Being a Senior Means Being a Little Wise

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I am a senior! I am happy to be a senior! I have grey hair to show that I am a senior! I am willing to stand up, in public and say that I am a senior and that feels great!

Why does being a senior feel so good to me? My answer to my own question is, of course, not simple. It can’t be simple because I have lived long and have experienced enough to know that with each day or year of living I will learn something new. All of this adds to the complexity of how I perceive my life, my purpose, and the passage of time.

I know people who shun the words ‘senior’, or ‘elder’, or even ‘older adult’ perhaps because our society and culture lead us to believe that these words imply an undesirable quality – something shameful to be avoided. I admit there was a time when I felt that way – but no more. My change in thinking happened gradually over many years as I began to realize and accept the idea that I had good reason to be grateful for being older.

I write this with the caveat that I have been lucky to be healthy so far. Since I write largely from my own experience, it would be misleading for me to suggest that I know what it is like for every older person. Each of us has to decide, as individuals, what the upsides and downsides of long life are. For me personally, I have determined not to dwell on the unfortunate things that may happen to me as I age toward death, but rather to consider what I can do between now and then that will benefit the things I care most deeply about -my family, my friends, my cadre of communities, and certainly me.

One of the most important reasons why being older is a terrific thing is that I have a brain. I am very appreciative of my mind which has been able to hold decades-worth of incidents and ideas. However, it isn’t this knowledge bank that is most important, but the way in which my head can integrate information and come out with insights that I didn’t know existed. I can’t take credit for what my brain does. It seems to have a life of its own and it’s constantly sending me messages about what to pay attention to and what to ignore. It is really fun to have my mind operating in this way and I have learned to let it do its own thing. I observe it almost as if it were a separate entity whose purpose is to give me good ideas to ponder. In some ways, I have given up trying to control my brain but allow it to wander broadly into territories that would be unknown to me if I tried to manage it too closely.

Information and knowledge, in combination with a roving, searching brain, produce patterns of thought that make up what I think is a part of wisdom. It feels a little arrogant to say that I think I have reached a small level of wisdom but I am going to say it anyway. I think that I am at least a little wise! This tentative sense of wisdom allows me to clarify my most important priorities and reject those concerns that are not worth my time and worry, especially if I have no way of having an impact. Being a little wise gives me confidence to stand up and express what I feel is right or wrong – as long as I have enough solid data to make a good argument. Being a little wise enables me to see multiple sides of an issue and understand where people are coming from as they state their own opinions, which I may or may not agree with but respect, nevertheless. Being a little wise allows me to connect with people of many different ages and cultures. Being a little wise offers a sense of serenity.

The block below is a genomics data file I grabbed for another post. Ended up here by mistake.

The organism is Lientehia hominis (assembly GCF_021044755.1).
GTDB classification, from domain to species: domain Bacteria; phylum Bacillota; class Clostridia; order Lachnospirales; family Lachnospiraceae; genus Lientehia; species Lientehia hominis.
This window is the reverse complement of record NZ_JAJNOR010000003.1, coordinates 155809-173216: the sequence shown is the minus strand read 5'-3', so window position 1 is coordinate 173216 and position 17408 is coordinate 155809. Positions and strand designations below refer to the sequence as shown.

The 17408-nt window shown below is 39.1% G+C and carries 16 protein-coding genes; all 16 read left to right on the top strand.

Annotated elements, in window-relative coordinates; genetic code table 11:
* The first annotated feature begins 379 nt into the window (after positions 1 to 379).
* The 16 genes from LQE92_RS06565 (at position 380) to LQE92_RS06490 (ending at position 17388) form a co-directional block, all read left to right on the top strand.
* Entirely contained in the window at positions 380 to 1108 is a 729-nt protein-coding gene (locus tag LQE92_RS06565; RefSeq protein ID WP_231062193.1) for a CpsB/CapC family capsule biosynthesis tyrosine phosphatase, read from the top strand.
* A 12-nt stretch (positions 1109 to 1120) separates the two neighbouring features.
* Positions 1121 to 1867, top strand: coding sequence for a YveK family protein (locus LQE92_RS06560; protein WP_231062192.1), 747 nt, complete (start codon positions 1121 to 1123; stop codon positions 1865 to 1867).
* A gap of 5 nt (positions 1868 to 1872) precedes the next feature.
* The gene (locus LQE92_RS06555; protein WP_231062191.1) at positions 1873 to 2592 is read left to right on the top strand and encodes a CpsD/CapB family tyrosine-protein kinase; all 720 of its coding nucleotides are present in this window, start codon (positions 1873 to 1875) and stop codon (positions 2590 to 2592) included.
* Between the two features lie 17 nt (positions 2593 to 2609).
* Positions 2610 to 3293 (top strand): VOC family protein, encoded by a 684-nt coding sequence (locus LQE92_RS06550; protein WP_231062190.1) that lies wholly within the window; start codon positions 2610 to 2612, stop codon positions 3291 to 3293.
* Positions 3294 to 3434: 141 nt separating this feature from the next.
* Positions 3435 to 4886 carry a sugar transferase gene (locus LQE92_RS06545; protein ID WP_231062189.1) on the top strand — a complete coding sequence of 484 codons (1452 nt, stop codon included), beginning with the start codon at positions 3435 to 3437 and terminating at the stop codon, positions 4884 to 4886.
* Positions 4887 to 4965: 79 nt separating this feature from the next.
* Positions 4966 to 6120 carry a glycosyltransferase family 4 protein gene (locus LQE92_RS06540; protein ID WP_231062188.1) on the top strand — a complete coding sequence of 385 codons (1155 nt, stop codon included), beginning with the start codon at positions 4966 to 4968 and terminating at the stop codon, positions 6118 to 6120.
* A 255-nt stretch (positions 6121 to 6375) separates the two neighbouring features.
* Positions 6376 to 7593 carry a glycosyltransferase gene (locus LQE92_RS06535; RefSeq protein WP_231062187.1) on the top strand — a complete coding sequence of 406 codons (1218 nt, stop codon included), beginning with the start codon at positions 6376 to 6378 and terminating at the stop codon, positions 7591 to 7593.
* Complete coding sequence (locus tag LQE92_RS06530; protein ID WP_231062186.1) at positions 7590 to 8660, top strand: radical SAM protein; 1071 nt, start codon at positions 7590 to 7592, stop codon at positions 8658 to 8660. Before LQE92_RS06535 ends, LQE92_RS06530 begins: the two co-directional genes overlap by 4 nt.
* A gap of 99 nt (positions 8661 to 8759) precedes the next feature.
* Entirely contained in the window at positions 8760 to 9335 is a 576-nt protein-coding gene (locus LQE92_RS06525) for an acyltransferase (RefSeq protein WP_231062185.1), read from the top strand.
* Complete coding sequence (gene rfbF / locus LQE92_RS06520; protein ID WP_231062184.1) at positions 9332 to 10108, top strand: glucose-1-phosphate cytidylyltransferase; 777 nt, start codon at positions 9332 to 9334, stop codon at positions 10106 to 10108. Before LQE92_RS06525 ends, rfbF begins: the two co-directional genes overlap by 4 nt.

I don’t think that wisdom is a static state. Because I hope to live many more decades, I expect that my knowing will grow from being “little” to “bigger”, but I never want to say “I know it all.” It would take away the joy of continuing to grow my inner self.

So, there it is. I am not afraid of, ashamed of, or put down because I am a senior. The word doesn’t scare me and I am deeply unsettled, and disappointed that it frightens others. I have come to believe that the word ‘senior’ implies a state of being wise, which is a good thing – not something to run from. It is to be embraced. Being afraid of the word senior denies the knowledge that older people possess, inhibits profound dialogue, and, in some way, shortchanges our role in society. I am a senior excited by my growing status of wisdom and I can’t wait to see what I will learn tomorrow.

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About Marian

Marian Leah Knapp, Ph.D., wants to start a new conversation about “aging with intent.” Much of what is written about elders is from the point of view of physicians, psychiatrists, gerontologists, and adult children. In her roles as author, columnist, speaker and elder activist, Marian is reporting from the front lines.
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